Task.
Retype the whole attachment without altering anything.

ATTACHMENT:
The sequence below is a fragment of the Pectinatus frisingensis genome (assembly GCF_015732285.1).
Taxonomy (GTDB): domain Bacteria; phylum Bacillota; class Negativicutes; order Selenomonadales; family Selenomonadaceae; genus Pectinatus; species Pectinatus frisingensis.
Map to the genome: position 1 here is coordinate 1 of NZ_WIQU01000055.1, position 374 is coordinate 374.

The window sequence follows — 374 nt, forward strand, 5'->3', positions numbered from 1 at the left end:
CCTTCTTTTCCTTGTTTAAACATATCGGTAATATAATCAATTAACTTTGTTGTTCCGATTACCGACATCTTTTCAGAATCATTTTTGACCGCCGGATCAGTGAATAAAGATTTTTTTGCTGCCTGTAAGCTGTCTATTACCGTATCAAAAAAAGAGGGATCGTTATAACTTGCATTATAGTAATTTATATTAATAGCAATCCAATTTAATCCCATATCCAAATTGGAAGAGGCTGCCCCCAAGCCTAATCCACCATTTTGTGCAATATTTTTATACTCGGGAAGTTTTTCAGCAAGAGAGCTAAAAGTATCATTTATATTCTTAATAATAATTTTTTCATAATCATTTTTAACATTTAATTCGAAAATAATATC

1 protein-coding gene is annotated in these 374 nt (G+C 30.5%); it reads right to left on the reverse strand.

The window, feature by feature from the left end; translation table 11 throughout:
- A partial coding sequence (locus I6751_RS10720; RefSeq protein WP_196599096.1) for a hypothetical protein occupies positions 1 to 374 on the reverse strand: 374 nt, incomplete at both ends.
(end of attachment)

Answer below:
The sequence below is a fragment of the Pectinatus frisingensis genome (assembly GCF_015732285.1).
Taxonomy (GTDB): domain Bacteria; phylum Bacillota; class Negativicutes; order Selenomonadales; family Selenomonadaceae; genus Pectinatus; species Pectinatus frisingensis.
Map to the genome: position 1 here is coordinate 1 of NZ_WIQU01000055.1, position 374 is coordinate 374.

The window sequence follows — 374 nt, forward strand, 5'->3', positions numbered from 1 at the left end:
CCTTCTTTTCCTTGTTTAAACATATCGGTAATATAATCAATTAACTTTGTTGTTCCGATTACCGACATCTTTTCAGAATCATTTTTGACCGCCGGATCAGTGAATAAAGATTTTTTTGCTGCCTGTAAGCTGTCTATTACCGTATCAAAAAAAGAGGGATCGTTATAACTTGCATTATAGTAATTTATATTAATAGCAATCCAATTTAATCCCATATCCAAATTGGAAGAGGCTGCCCCCAAGCCTAATCCACCATTTTGTGCAATATTTTTATACTCGGGAAGTTTTTCAGCAAGAGAGCTAAAAGTATCATTTATATTCTTAATAATAATTTTTTCATAATCATTTTTAACATTTAATTCGAAAATAATATC

1 protein-coding gene is annotated in these 374 nt (G+C 30.5%); it reads right to left on the reverse strand.

The window, feature by feature from the left end; translation table 11 throughout:
- A partial coding sequence (locus I6751_RS10720; RefSeq protein WP_196599096.1) for a hypothetical protein occupies positions 1 to 374 on the reverse strand: 374 nt, incomplete at both ends.